Ran into this issue yesterday, thought I will post it out here for anyone who runs into the same issue, since this is a very common issue with open source projects.
After wiring up the bits from CruiseControl.Net 1.4.4 SP1 with TFS on a machine running 64 bit OS, I was getting strange exceptions like
“Could not load file or assembly ‘Microsoft.TeamFoundation.VersionControl.Client, Version=18.104.22.168, Culture=neutral, PublicKeyToken=b03f5f7f11d50a3a’ or one of its dependencies…..”
The DLL in question seemed to be present in the GAC. So what really went wrong?
Windows Loader is responsible for deciding how to load and execute a program and the way it does that is by looking at the PE header on the app. This PE Header bit is set when the Platform Target in the build configuration of Visual Studio is set to one of the following:
- x64: 64-bit—denotes that the developer has built the assembly specifically targeting a 64-bit process.
- x86: 32-bit—denotes that the developer has built the assembly specifically targeting a 32-bit process.
- Any CPU: Agnostic—denotes that the developer built the assembly that can run in either 64-bit or 32-bit mode.
When .Net apps are compiled with the default “Any CPU” your program will run as a 32 bit process on a 32 bit machine or as a 64 bit process on a 64 bit machine. The Windows Loader sees such DLLs as Agnostic DLL’s.
Simply marking the Platform Target as “Any CPU” does not guarantee that it will run on both 32-bit and 64-bit Windows.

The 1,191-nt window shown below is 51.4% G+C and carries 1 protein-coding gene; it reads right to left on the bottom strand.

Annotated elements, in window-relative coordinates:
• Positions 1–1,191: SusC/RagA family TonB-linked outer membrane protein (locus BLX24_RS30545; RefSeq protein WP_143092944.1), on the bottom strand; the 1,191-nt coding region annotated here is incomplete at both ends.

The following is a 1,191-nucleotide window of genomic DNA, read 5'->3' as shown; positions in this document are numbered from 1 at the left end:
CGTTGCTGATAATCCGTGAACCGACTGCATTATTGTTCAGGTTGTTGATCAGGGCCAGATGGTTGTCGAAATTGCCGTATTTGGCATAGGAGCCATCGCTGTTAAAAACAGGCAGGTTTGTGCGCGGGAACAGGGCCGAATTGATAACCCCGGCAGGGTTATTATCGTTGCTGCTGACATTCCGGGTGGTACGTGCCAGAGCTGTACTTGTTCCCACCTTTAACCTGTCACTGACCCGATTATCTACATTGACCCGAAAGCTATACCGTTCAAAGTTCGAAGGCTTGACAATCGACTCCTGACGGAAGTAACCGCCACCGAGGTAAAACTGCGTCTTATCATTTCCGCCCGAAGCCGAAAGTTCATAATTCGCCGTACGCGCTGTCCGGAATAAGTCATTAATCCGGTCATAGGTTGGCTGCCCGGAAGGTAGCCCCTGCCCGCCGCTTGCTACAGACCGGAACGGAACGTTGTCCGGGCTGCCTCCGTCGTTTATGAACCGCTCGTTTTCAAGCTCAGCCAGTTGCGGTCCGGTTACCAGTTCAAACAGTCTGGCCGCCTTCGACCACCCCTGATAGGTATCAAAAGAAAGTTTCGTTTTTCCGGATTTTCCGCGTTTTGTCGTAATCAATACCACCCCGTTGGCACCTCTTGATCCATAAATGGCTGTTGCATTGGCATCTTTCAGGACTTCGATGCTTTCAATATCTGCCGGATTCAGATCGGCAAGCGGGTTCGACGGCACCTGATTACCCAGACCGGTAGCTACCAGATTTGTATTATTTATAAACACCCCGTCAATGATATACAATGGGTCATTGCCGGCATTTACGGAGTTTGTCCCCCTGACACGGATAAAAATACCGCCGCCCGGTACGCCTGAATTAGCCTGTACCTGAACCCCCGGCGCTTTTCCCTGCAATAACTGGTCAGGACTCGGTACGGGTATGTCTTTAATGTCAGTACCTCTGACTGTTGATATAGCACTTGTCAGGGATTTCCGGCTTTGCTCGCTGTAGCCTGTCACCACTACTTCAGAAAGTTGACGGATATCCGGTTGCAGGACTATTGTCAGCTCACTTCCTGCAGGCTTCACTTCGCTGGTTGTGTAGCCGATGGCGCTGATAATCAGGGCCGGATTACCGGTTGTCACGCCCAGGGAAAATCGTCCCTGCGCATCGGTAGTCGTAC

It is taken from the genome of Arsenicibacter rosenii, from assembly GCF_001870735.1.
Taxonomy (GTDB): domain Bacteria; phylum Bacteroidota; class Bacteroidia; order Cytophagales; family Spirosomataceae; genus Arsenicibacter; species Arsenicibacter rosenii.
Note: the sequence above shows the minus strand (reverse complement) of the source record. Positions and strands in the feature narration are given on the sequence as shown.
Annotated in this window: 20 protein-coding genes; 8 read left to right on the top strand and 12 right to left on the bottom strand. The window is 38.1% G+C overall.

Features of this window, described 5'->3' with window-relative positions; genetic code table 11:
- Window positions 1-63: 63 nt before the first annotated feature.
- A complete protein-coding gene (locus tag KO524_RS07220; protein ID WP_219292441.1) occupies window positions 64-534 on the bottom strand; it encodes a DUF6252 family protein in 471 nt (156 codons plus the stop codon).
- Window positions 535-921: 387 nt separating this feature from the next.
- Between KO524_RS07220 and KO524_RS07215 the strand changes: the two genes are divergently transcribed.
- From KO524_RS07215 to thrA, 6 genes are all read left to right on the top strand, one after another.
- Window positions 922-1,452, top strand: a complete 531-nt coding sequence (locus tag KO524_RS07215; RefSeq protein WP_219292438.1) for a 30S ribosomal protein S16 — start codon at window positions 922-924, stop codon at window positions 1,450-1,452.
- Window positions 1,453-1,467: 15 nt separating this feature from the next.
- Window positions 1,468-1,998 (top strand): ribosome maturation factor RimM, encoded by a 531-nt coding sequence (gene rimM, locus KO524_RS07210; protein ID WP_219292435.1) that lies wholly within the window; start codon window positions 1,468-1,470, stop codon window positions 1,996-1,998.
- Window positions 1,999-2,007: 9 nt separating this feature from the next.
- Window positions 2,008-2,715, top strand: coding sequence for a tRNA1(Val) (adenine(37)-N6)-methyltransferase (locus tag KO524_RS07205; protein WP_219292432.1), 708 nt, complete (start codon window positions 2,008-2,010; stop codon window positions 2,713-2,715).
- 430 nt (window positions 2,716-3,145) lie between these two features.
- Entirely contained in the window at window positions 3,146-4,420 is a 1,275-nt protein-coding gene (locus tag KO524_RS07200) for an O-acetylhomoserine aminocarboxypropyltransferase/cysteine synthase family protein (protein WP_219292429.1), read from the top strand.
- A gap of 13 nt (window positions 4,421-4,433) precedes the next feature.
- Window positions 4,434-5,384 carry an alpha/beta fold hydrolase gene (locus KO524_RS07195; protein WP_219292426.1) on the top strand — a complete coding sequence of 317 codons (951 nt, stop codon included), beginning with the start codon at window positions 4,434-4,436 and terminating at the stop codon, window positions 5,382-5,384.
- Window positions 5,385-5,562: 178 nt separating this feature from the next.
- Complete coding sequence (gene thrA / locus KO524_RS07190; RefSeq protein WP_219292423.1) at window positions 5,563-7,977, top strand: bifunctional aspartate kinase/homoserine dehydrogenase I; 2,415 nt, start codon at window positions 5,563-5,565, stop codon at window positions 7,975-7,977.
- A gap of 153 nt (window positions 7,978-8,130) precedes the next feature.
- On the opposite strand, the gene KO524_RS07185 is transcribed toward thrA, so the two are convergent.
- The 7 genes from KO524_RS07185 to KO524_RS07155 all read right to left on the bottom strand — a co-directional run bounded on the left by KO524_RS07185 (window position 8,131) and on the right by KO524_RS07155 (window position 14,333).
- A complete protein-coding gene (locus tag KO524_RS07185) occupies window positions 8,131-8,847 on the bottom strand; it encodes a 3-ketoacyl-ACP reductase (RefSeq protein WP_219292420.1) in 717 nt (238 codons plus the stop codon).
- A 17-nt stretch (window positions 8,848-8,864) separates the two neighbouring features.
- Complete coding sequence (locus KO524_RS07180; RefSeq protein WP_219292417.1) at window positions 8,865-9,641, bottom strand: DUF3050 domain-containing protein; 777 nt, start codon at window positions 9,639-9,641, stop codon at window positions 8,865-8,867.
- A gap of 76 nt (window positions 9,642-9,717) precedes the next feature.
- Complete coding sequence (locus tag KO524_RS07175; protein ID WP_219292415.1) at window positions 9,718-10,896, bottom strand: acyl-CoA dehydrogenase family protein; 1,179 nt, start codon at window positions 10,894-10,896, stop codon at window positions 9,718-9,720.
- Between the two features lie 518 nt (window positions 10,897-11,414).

Reason: It is not possible to inject a 32-bit DLL into a 64-bit process, so be careful if your program has dependencies on native 32 bit DLLs or is making native calls assuming 32-bit. Exactly what was happening in my case.
Now how can you troubleshoot this issue when you don’t have the source code for an assembly? I use Dumpbin to evaluate this, open up your VS2005/2008 command prompt and run the following command
dumpbin Program.exe /headers
How can you fix such apps to working correctly on a 64 bit machine? Applications and assemblies marked/compiled as a 32 bit can run on 64-bit Windows with WOW64 emulator, so the PE header can be modified to be run as 32 bit
Run the CoreFlags Conversion utility from the VS2005/2008 command prompt
CorFlags.exe Program.exe /32BIT+
This should flip the PE header bit to mark the app/assembly as a 32 bit, this does not affect the build of the assembly in anyway since this just conveys how the JIT compiler should interpret the assembly.
You can turn the bit back on with a
CorFlags.exe Program.exe /32BIT-
So in my case to fix the CruiseControl issue, I just ran the following:
CorFlags.exe CCService.exe /32BIT+
CorFlags.exe CCNet.exe /32BIT+